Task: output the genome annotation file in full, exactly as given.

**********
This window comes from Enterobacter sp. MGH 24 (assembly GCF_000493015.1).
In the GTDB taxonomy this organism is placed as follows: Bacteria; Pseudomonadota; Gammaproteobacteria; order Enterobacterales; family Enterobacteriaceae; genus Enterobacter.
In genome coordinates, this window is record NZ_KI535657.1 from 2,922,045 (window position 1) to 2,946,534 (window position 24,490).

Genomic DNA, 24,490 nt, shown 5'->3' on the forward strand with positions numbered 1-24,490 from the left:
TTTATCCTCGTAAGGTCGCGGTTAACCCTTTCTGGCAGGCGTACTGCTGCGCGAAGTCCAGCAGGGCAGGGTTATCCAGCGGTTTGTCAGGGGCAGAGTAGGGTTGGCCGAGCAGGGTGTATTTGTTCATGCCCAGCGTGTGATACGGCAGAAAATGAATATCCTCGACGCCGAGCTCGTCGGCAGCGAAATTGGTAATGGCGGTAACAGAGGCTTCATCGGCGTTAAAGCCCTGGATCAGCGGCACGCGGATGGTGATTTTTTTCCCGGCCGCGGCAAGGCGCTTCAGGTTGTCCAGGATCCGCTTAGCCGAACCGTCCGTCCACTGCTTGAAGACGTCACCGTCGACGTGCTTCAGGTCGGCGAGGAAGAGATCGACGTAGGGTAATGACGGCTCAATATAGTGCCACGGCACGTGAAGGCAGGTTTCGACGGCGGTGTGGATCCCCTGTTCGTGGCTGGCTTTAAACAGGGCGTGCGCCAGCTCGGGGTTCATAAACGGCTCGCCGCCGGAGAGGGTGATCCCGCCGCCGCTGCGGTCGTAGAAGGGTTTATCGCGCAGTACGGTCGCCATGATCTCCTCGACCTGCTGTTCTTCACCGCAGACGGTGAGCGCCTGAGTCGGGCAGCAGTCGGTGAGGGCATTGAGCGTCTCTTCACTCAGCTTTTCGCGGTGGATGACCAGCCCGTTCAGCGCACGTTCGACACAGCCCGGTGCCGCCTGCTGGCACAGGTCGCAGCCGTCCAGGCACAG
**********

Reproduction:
This window comes from Enterobacter sp. MGH 24 (assembly GCF_000493015.1).
In the GTDB taxonomy this organism is placed as follows: Bacteria; Pseudomonadota; Gammaproteobacteria; order Enterobacterales; family Enterobacteriaceae; genus Enterobacter.
In genome coordinates, this window is record NZ_KI535657.1 from 2,922,045 (window position 1) to 2,946,534 (window position 24,490).

Genomic DNA, 24,490 nt, shown 5'->3' on the forward strand with positions numbered 1-24,490 from the left:
TTTATCCTCGTAAGGTCGCGGTTAACCCTTTCTGGCAGGCGTACTGCTGCGCGAAGTCCAGCAGGGCAGGGTTATCCAGCGGTTTGTCAGGGGCAGAGTAGGGTTGGCCGAGCAGGGTGTATTTGTTCATGCCCAGCGTGTGATACGGCAGAAAATGAATATCCTCGACGCCGAGCTCGTCGGCAGCGAAATTGGTAATGGCGGTAACAGAGGCTTCATCGGCGTTAAAGCCCTGGATCAGCGGCACGCGGATGGTGATTTTTTTCCCGGCCGCGGCAAGGCGCTTCAGGTTGTCCAGGATCCGCTTAGCCGAACCGTCCGTCCACTGCTTGAAGACGTCACCGTCGACGTGCTTCAGGTCGGCGAGGAAGAGATCGACGTAGGGTAATGACGGCTCAATATAGTGCCACGGCACGTGAAGGCAGGTTTCGACGGCGGTGTGGATCCCCTGTTCGTGGCTGGCTTTAAACAGGGCGTGCGCCAGCTCGGGGTTCATAAACGGCTCGCCGCCGGAGAGGGTGATCCCGCCGCCGCTGCGGTCGTAGAAGGGTTTATCGCGCAGTACGGTCGCCATGATCTCCTCGACCTGCTGTTCTTCACCGCAGACGGTGAGCGCCTGAGTCGGGCAGCAGTCGGTGAGGGCATTGAGCGTCTCTTCACTCAGCTTTTCGCGGTGGATGACCAGCCCGTTCAGCGCACGTTCGACACAGCCCGGTGCCGCCTGCTGGCACAGGTCGCAGCCGTCCAGGCACAG